THE MOST IMPORTANT populist groups in contemporary democracies are the radical right-wing parties of Western Europe, where the proportional-representation electoral systems make it easier for new parties to emerge and quickly gain a substantial legislative presence.

The most famous have been Jean-Marie Le Pen's National Front party in France, Jörg Haider's Freedom Party in Austria and the Swiss People's Party. In the latter half of 2010 the formation of governments in two of the countries most associated globally with enlightened social policies depended on the decisions of far-right populist groups. The Sweden Democrats, who ran on the slogan of 'Keep Sweden Swedish', hold the balance of power with 6 per cent of the vote. Geert Wilders, who ran a campaign to stop the so-called Islamisation of The Netherlands, won a concession that the conservative government will ban the burka in exchange for his support.

Such parties are always greeted with particular alarm in Europe because they appear to evoke the past. But it would be wrong to see them as a contemporary equivalent of Nazism or fascism, however distasteful their ideologies. Moreover, while there has been some political violence on their fringes, at least so far it has not been central. Despite the intolerance and xenophobia they espouse, these movements do not in the foreseeable future constitute a great threat to democracy, and certainly not one needing anti-democratic methods to combat them.

Though great publicity greets every success of these parties, it should not be thought that their course is always onward and upward. Indeed, they have suffered serious reverses. When they became part of governing coalitions in The Netherlands and Austria they were unable to translate their platforms into attractive and workable policies, and their support fell drastically at the next election. One of the nice things about bigots is that they tend to fall out with each other, and these parties are particularly prone to splits. Their impatience with, and contempt for, institutions means not only that they find it difficult to translate their slogans into policies, but also that they produce more than their share of scandals.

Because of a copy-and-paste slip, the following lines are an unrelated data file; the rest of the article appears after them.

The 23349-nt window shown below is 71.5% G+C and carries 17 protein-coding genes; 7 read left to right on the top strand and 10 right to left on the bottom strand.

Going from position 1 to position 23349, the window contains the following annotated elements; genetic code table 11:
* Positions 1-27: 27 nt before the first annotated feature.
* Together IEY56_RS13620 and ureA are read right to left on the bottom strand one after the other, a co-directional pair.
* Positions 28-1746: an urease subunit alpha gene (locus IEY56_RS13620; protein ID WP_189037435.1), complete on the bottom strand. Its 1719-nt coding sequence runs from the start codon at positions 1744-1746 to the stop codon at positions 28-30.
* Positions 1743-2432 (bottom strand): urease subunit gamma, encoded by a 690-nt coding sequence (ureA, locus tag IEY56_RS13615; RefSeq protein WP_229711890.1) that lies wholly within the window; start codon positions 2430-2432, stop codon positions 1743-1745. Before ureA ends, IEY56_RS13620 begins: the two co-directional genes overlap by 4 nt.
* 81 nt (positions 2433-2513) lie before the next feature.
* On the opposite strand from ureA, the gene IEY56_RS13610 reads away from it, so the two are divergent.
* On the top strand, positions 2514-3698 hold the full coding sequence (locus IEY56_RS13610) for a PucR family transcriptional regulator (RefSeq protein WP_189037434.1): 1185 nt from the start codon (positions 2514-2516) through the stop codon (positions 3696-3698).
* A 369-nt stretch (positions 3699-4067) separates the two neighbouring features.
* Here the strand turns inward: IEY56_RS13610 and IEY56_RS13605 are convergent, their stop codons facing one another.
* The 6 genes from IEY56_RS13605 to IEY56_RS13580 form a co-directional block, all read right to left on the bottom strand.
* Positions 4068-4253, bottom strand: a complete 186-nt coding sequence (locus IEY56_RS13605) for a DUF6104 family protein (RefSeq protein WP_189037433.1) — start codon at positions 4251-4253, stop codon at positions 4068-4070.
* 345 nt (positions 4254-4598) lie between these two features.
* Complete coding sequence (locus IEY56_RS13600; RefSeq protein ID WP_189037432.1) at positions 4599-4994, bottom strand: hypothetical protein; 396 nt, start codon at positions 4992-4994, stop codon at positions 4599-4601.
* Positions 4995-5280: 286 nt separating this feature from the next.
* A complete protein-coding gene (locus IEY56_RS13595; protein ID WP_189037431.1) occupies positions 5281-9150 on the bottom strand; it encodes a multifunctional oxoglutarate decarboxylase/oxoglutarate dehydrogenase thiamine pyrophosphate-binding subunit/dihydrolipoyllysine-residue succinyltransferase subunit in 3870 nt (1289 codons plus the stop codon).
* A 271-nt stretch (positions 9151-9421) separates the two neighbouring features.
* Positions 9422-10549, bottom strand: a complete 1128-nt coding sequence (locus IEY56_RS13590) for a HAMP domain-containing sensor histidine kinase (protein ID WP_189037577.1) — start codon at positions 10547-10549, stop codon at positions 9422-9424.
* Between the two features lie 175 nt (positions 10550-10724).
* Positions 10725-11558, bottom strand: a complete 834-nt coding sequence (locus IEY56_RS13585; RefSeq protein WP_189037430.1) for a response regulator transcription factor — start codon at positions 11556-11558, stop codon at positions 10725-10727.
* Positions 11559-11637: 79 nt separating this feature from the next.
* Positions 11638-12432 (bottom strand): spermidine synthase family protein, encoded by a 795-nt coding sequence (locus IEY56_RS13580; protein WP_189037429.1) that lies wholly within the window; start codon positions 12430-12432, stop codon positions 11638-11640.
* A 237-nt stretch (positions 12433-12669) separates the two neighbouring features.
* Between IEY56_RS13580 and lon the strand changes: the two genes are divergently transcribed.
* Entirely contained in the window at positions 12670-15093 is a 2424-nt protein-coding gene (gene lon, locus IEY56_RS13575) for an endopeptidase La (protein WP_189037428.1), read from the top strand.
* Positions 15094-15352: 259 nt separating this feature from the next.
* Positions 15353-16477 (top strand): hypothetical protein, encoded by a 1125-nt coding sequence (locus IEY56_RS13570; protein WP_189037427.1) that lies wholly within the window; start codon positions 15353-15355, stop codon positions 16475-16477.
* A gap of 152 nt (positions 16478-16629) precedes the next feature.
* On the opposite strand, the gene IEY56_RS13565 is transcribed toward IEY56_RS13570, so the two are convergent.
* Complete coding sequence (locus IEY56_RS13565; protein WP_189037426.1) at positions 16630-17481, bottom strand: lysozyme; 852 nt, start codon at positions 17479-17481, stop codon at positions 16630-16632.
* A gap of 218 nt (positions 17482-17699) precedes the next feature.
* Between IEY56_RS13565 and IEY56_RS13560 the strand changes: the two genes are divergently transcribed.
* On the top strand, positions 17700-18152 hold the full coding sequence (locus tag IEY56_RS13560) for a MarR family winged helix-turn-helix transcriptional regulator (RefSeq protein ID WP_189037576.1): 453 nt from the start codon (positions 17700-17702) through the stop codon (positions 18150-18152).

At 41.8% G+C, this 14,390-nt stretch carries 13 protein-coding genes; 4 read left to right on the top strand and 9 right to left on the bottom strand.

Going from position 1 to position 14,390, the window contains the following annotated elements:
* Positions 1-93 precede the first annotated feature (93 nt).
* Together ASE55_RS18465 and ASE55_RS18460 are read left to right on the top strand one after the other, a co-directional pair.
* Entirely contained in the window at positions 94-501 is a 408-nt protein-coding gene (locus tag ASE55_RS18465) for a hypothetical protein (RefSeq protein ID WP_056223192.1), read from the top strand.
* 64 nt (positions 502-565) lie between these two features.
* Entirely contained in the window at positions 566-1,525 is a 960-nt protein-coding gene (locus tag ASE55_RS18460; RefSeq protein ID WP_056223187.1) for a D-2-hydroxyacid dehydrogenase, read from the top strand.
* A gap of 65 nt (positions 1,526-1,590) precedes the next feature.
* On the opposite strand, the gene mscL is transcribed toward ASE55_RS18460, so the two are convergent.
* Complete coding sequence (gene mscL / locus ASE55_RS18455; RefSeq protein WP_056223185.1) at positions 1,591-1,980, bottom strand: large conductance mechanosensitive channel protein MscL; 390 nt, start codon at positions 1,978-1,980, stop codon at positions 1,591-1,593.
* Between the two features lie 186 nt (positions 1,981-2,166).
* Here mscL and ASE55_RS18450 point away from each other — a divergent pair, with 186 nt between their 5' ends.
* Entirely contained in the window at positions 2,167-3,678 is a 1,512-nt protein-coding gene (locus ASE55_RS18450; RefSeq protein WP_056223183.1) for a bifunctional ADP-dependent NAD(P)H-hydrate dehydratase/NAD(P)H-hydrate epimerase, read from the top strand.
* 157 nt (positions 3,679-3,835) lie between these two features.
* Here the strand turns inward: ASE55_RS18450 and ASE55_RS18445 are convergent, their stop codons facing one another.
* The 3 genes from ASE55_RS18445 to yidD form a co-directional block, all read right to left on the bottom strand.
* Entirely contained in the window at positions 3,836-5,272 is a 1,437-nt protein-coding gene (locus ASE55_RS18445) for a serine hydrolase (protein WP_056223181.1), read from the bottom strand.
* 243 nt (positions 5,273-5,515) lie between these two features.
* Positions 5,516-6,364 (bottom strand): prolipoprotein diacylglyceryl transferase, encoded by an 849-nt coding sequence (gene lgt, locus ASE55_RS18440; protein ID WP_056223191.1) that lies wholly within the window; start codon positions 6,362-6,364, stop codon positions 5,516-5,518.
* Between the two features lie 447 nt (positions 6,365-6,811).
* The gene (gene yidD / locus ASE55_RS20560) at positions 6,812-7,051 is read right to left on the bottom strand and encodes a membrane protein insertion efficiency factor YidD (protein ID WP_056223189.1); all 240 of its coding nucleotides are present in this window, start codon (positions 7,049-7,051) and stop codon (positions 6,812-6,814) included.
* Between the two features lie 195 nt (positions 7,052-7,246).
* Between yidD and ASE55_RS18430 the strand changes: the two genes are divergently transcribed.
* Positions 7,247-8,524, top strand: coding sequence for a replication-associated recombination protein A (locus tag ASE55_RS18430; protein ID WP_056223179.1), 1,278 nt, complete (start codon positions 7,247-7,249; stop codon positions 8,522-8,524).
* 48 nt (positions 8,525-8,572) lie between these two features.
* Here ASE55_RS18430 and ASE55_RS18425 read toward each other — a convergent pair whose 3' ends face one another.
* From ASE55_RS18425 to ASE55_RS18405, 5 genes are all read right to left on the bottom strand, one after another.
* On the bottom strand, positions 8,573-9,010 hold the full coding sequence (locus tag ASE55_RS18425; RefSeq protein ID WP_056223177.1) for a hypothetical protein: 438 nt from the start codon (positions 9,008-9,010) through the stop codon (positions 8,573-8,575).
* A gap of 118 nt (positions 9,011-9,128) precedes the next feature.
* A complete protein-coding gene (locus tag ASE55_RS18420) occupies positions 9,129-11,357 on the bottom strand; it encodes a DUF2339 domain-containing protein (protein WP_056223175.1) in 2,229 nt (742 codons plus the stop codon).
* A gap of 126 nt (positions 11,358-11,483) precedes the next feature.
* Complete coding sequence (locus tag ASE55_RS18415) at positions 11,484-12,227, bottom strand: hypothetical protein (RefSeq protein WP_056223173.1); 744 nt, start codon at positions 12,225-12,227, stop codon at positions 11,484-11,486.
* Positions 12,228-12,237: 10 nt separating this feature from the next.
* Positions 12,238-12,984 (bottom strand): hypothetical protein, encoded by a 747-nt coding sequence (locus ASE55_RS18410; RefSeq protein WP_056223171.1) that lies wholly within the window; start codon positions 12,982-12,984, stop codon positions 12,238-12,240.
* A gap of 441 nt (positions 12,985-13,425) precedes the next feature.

Populism takes different shapes, according to whatever grievances are animating the movement in a particular country. Populist parties tend to centre on a strong leader whose individual characteristics can shape their platforms. While most such movements tend to be anti-gay, the Dutch far-right leader Pim Fortuyn was openly homosexual.

They tend to have a cluster of issues in common. The most basic is the way they draw a sharp line between in-group and out-group. Most commonly this manifests itself in hostility towards immigrants and minority groups. The most obvious and ugly result when right-wing populists come to prominence is that hostility to ethnic minorities increases. A second cluster, sometimes overlapping, concentrates on crime, calling for stricter law and order, more punitive attitudes to criminals.

There is more variety and confusion in their attitudes towards government spending, especially the welfare state. Typically, there is resentment of those they consider unworthy welfare recipients, and hostility towards anything regarded as social experimentation or unorthodoxy that defies common sense. In addition there is a low opinion of 'bureaucracy', and a readiness to believe there are vast amounts of government waste. These are mixed in with calls for lower taxation and a belief that government budgets should always be balanced, although typically there are also calls for greater government spending in their own favoured areas.